# kwant.physics.DiscreteSymmetry¶

class kwant.physics.DiscreteSymmetry(projectors=None, time_reversal=None, particle_hole=None, chiral=None)[source]

Bases: object

A collection of discrete symmetries and conservation laws.

Parameters
• projectors (iterable of rectangular or square sparse matrices) – Projectors that block-diagonalize the Hamiltonian.

• time_reversal (square sparse matrix) – The unitary part of the time-reversal symmetry operator.

• particle_hole (square sparse matrix) – The unitary part of the particle-hole symmetry operator.

• chiral (square sparse matrix) – The chiral symmetry operator.

Notes

When computing scattering modes, the representation of the modes is chosen to reflect declared discrete symmetries and conservation laws.

projectors block diagonalize the Hamiltonian, and modes are computed separately in each block. The ordering of blocks is the same as of projectors. If conservation_law is declared in Builder, projectors is computed as the projectors onto its orthogonal eigensubspaces. The projectors are stored in the order of ascending eigenvalues of conservation_law.

Symmetrization using discrete symmetries varies depending on whether a conservation law/projectors are declared. Consider the case with no conservation law declared. With time_reversal declared, the outgoing modes are chosen as the time-reversed partners of the incoming modes, i.e. $$\psi_{out}(-k) = T \psi_{in}(k)$$ with k the momentum. chiral also relates incoming and outgoing modes, such that $$\psi_{out}(k) = C \psi_{in}(k)$$. particle_hole gives symmetric incoming and outgoing modes separately, such that $$\psi_{in/out}(-k) = P \psi_{in/out}(k)$$, except when k=-k, at k = 0 or $$\pi$$. In this case, each mode is chosen as an eigenstate $$P \psi = \psi$$ if $$P^2=1$$. If $$P^2=-1$$, we symmetrize the modes by generating pairs of orthogonal modes $$\psi$$ and $$P\psi$$. Because chiral and particle_hole flip the sign of energy, they only apply at zero energy.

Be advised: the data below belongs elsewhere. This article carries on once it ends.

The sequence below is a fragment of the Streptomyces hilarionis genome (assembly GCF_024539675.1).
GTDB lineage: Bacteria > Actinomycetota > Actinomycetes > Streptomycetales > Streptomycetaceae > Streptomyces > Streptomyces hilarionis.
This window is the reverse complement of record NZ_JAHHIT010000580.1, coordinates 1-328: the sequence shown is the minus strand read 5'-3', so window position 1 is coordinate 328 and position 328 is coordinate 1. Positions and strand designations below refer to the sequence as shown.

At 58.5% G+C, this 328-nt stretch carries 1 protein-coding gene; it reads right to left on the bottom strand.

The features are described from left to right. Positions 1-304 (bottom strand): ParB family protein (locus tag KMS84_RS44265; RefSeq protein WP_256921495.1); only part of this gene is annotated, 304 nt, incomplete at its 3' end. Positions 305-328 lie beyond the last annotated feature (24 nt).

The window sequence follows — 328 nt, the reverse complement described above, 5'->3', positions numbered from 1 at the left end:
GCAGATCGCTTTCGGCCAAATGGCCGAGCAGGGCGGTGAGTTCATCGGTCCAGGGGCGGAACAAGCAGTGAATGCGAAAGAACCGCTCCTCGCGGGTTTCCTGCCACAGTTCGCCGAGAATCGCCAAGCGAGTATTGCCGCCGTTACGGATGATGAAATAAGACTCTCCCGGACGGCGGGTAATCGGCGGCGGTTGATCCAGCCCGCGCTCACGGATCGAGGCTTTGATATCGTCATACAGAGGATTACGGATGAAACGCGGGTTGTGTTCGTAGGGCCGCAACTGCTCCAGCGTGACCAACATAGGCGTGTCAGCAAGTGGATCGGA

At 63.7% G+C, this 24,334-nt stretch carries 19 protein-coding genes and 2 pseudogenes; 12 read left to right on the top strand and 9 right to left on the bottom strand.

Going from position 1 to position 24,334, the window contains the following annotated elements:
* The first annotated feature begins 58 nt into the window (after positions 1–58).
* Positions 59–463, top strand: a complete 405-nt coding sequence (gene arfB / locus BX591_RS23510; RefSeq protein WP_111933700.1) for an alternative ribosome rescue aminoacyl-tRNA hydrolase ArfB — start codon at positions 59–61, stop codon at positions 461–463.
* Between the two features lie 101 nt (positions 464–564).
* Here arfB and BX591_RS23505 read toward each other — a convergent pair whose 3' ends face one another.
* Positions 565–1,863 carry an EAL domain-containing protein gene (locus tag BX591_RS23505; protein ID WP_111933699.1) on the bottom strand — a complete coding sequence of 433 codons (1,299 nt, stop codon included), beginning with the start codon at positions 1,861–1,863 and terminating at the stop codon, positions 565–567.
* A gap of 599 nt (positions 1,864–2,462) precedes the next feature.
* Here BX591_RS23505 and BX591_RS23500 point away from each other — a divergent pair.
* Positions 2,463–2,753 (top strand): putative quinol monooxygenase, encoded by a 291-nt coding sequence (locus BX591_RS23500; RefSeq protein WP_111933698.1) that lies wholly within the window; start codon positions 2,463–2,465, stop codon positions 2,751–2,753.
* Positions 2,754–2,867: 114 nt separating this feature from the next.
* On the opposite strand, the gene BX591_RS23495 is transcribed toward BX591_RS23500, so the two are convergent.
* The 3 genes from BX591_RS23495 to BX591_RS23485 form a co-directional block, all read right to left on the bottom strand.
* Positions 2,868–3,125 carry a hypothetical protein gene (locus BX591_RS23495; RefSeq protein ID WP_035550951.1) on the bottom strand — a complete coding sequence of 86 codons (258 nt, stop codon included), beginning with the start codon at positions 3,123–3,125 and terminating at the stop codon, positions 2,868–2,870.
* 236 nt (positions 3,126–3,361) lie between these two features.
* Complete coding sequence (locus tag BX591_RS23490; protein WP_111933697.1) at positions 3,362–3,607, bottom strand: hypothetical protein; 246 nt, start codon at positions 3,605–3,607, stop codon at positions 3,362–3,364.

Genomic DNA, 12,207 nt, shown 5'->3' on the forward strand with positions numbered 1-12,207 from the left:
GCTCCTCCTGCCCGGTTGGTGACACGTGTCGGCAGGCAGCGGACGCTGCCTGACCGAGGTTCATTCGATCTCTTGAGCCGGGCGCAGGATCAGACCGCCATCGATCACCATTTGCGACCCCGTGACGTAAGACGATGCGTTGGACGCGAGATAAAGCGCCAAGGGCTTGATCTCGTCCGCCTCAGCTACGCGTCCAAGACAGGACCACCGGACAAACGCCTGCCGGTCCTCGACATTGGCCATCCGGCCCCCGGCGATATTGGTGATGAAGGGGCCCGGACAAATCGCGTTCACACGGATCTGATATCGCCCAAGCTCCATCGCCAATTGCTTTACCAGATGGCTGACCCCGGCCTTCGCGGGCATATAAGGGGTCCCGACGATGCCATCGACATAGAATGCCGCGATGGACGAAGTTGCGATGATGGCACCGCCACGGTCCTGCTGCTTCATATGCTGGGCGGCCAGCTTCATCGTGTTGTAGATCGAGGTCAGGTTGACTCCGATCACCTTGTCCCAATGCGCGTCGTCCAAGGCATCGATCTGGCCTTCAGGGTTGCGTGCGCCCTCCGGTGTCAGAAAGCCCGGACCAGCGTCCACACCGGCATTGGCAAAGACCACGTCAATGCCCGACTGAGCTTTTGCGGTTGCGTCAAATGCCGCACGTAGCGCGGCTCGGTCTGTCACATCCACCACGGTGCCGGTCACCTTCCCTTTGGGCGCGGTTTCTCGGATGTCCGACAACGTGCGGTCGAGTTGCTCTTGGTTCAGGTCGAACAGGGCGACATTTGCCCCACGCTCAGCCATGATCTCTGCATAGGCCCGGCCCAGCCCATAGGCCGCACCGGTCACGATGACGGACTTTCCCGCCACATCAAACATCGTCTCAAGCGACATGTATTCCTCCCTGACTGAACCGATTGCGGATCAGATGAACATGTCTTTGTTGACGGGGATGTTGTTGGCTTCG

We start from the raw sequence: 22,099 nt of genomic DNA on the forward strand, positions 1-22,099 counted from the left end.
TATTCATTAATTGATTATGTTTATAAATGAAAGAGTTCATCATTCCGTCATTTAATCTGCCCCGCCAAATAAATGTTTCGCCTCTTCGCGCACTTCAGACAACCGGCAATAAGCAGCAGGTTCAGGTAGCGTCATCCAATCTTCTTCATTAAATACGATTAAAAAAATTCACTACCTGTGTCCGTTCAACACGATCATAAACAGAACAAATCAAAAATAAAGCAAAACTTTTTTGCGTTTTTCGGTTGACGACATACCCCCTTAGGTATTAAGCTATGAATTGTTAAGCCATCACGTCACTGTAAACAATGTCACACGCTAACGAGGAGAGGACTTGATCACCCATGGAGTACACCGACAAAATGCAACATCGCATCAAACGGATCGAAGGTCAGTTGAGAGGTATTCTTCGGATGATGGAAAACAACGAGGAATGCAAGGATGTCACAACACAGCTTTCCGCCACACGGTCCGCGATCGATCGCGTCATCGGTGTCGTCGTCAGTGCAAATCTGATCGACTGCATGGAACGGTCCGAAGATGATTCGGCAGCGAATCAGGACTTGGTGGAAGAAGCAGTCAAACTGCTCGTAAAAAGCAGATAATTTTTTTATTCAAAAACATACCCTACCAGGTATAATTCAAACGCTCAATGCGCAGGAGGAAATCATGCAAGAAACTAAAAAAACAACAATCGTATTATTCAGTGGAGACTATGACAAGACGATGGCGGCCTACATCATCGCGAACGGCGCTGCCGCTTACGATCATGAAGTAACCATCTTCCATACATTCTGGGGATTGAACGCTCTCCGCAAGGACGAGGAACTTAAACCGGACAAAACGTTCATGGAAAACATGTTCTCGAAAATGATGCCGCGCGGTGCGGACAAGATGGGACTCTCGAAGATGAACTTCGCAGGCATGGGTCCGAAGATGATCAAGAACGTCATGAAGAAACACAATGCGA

Discrete symmetries can be combined with a conservation law if they leave each block invariant or transform it to another block. With S a discrete symmetry and $$P_i$$ and $$P_j$$ projectors onto blocks i and j of the Hamiltonian, $$S_{ji} = P_j^+ S P_i$$ is the symmetry projection that maps from block i to block j. $$S_{ji} = P_j^+ S P_i$$ must for each j be nonzero for exactly one i. If S leaves block i invariant, the modes within block i are symmetrized using the nonzero projection $$S_{ii}$$, like in the case without a conservation law. If S transforms between blocks i and j, the modes of the block with the larger index are obtained by transforming the modes of the block with the lower index. Thus, with $$\psi_i$$ and $$\psi_j$$ the modes of blocks i and j, we have $$\psi_j = S_{ji} \psi_i$$.

Methods

validate(matrix)[source]

Check if a matrix satisfies the discrete symmetries.

Parameters

matrix (sparse or dense matrix) – If rectangular, it is padded by zeros to be square.

Returns

broken_symmetries – List of strings, the names of symmetries broken by the matrix: any combination of “Conservation law”, “Time reversal”, “Particle-hole”, “Chiral”. If no symmetries are broken, returns an empty list.

Return type

list

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